A specially designed computer program can help diagnose post-traumatic stress disorder (PTSD) in veterans by analyzing their voices, a new study finds.
Published online April 22 in the journal Depression and Anxiety, the study found that an artificial intelligence tool can distinguish – with 89 percent accuracy – between the voices of those with or without PTSD. (Source)
This tech provides a usably objective standard for measuring PTSD. This is important for diagnosing PTSD and also may lead to further voice analysis techniques for diagnosing other psychological states.
More on this topic: New Analytic Model to Better Identify Patients Likely to Develop PTSD
I look forward to the day when we have a lot of inexpensive technology that people can afford to buy and use at home to diagnose or simply describe a wide variety of mental states.
For now, FIML practice provides an excellent objective standard for measuring psychological states as they occur during interpersonal communication.
Viewing nature as a signaling network shows its advantage with this question.
Instead of asking where our moral sense comes from, we ask instead what makes for a good signaling network?
The answer is “good organization.”
By “good,” I mean efficient, well-made, good use of resources, easy to maintain, rational, etc.
You are a signaling network.
A well-organized you will probably tend to be morally pretty good and wanting to get better at it, depending on your conditions.
Of course some people view “morality” as whatever is in their best interests. And that is a type of moral thinking. When it is found out, though, most other people, very reasonably, do not like it.
If we view nature as the evolution of signals and signaling networks rather than as the evolution of matter, we will see that changes in signal organization are fundamental to the evolutionary process.
In this sense, it is the most ordinary thing in the world that you, a complex signaling system that is conscious, would consciously seek good organization and/or want to adapt your organizing principles, both objective and subjective, to conditions that impact you.
Conditions that impact you are signals being perceived by the signaling network you think of as yourself.
Your adaptations, both small and large, will encompass many moral considerations and choices.
Morality can be viewed as a kind of organization. The networks that make up your being must organize their relations with the world around them and other sentient beings. We make many moral decisions when we do this. These decisions are an integral part of how we are organized.
Last night I heard a drunk swearing at his friend from the street. “You fucking bastard…” etc. Not well-organized, but still he was yelling a local version of morality and this was fundamental to his networks and behavior.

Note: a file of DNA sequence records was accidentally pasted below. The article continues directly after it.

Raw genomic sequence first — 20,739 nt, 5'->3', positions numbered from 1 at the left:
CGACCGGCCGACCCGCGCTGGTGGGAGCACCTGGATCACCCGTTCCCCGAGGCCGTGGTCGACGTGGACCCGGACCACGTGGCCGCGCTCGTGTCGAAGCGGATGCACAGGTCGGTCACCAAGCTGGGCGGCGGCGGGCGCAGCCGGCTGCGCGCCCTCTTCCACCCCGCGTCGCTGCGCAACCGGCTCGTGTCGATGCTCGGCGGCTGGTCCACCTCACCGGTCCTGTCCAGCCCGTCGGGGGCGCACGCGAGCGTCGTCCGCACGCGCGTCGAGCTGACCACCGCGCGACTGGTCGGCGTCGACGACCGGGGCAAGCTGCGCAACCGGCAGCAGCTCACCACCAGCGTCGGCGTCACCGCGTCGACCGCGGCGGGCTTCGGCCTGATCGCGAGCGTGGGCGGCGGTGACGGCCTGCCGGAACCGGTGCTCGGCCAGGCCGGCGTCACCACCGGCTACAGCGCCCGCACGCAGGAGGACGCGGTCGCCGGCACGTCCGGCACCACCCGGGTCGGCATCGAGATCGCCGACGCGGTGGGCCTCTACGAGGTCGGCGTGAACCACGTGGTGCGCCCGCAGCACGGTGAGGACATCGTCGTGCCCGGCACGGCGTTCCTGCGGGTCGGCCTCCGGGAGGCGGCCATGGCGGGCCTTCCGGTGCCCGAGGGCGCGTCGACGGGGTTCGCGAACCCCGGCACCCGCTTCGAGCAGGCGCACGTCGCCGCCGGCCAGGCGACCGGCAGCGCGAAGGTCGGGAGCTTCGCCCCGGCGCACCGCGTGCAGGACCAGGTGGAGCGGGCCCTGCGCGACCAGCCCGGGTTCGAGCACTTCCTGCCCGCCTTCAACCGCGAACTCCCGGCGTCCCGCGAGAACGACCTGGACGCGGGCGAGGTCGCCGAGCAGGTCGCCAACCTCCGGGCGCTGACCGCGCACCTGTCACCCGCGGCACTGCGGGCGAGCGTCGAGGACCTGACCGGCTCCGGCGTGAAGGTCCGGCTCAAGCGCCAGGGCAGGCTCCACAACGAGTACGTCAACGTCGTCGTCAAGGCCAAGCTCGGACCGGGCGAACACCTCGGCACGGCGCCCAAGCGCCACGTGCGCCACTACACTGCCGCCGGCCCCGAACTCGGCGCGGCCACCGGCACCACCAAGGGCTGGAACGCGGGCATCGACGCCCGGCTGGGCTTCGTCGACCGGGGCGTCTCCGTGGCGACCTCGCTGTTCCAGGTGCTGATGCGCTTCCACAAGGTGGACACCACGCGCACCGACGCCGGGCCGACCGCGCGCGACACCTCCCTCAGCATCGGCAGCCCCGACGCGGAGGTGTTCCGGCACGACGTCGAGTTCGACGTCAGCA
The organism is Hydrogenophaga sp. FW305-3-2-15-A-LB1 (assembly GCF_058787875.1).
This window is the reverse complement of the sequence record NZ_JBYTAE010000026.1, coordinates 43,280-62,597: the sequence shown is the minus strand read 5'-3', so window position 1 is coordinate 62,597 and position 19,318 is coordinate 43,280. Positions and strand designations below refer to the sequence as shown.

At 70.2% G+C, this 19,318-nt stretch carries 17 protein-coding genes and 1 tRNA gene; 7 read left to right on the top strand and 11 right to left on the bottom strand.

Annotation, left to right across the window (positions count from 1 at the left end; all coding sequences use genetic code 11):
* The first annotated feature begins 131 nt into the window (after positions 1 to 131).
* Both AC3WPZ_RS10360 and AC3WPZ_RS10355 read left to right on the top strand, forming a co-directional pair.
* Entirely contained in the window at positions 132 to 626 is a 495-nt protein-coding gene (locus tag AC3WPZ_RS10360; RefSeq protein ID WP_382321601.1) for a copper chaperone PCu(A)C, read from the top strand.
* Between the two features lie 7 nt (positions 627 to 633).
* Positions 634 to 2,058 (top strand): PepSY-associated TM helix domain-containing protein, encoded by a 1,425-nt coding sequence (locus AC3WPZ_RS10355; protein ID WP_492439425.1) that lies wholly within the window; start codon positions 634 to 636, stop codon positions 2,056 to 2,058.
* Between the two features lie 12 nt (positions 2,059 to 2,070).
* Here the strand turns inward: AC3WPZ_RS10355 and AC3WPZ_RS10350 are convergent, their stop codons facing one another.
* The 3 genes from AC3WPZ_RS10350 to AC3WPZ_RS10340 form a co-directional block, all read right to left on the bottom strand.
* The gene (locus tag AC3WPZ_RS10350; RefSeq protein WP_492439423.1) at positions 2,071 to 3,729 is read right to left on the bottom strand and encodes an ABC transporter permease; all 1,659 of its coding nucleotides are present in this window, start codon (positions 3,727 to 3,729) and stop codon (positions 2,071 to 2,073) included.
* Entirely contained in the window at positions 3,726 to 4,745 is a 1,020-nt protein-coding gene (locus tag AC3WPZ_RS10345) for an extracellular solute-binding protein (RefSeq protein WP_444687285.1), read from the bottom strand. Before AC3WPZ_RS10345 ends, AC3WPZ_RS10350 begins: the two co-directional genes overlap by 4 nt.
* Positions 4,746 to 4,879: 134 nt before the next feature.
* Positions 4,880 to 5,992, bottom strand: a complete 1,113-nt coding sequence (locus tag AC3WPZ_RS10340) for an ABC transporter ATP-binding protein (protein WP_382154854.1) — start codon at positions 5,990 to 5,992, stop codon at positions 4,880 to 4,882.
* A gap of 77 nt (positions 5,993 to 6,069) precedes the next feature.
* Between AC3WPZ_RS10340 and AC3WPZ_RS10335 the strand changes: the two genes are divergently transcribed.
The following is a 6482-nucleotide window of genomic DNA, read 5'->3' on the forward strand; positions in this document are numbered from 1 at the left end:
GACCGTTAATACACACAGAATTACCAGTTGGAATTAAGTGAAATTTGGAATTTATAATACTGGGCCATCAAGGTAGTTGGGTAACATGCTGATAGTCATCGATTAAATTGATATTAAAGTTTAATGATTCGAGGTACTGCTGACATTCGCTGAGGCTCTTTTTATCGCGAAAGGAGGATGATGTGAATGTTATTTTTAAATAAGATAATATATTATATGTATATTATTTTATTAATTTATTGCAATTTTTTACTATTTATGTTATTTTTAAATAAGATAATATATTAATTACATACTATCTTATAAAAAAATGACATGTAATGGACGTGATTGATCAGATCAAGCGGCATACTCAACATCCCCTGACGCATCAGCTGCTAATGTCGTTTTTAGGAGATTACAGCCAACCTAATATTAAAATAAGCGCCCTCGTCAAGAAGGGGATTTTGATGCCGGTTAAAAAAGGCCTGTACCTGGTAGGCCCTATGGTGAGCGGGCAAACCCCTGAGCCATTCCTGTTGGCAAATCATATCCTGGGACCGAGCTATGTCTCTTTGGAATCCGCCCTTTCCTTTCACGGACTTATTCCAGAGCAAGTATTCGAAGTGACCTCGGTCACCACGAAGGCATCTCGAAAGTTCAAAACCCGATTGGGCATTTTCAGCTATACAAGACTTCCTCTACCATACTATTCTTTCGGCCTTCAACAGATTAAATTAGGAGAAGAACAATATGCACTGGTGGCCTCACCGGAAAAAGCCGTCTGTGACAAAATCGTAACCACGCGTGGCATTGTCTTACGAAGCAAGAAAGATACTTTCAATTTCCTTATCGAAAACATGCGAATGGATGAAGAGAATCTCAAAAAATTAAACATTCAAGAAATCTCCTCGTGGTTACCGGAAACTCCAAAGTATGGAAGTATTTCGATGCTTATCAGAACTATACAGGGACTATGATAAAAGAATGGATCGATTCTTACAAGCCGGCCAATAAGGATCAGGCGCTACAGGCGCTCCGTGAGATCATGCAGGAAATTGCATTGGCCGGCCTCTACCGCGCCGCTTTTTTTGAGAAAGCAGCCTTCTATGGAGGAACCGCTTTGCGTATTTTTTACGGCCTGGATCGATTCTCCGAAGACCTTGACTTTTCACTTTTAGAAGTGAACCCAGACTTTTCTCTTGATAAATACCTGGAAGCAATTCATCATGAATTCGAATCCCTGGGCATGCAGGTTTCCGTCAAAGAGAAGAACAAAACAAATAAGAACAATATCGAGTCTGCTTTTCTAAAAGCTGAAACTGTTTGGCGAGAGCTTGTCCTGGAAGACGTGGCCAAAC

first posted 04/04/17
Scientists have used a noninvasive form of electrostimulation to boost working memory in older people, effectively giving 70-year-olds the thinking abilities of their 20-year-old selves, at least temporarily. (Scientists Fixed People’s Working Memory With Simple Electrical ‘Zaps’ to The Brain)
The study (paywall) is here: Working memory revived in older adults by synchronizing rhythmic brain circuits.
From the abstract:
…After 25 min of stimulation, frequency-tuned to individual brain network dynamics, we observed a preferential increase in neural synchronization patterns and the return of sender–receiver relationships of information flow within and between frontotemporal regions. The end result was rapid improvement in working-memory performance that outlasted a 50 min post-stimulation period.
This study further demonstrates the importance of electrical waves in brain functioning. It targets working memory decline in older adults but similar improvements were found in young adults already experiencing memory deficits.
“We showed that the poor performers who were much younger, in their 20s, could also benefit from the same exact kind of stimulation,” Reinhart says in a statement.
“We could boost their working memory even though they weren’t in their 60s or 70s.” (Scientists Fixed People’s Working Memory With Simple Electrical ‘Zaps’ to The Brain)
News stories on working memory tend to trivialize it as merely a brain function that helps us remember phone numbers or where we put stuff. When in fact…
…working memory is the part of you that organizes and executes action in real-time. All real-time actions—save stupor or deep sleep—require working memory.
Working memory is where your life meets the world, where your existential rubber meets the real-time road.
Working memory is the spear point of the mind as it does life. For this reason, it is the single best key to understanding human psychology. And through this understanding to change it for the better. (Working memory is key to deep psychological transformation)
Other news articles:
Incidentally, Buddhist mindfulness practice can greatly enhance working memory while also adding a metacognitive component to it in circumstances that would not otherwise normally call on metacognition.
FIML practice does something similar in that it adds a layer of psychological and linguistic mindfulness to working memory during acts of interpersonal communication.
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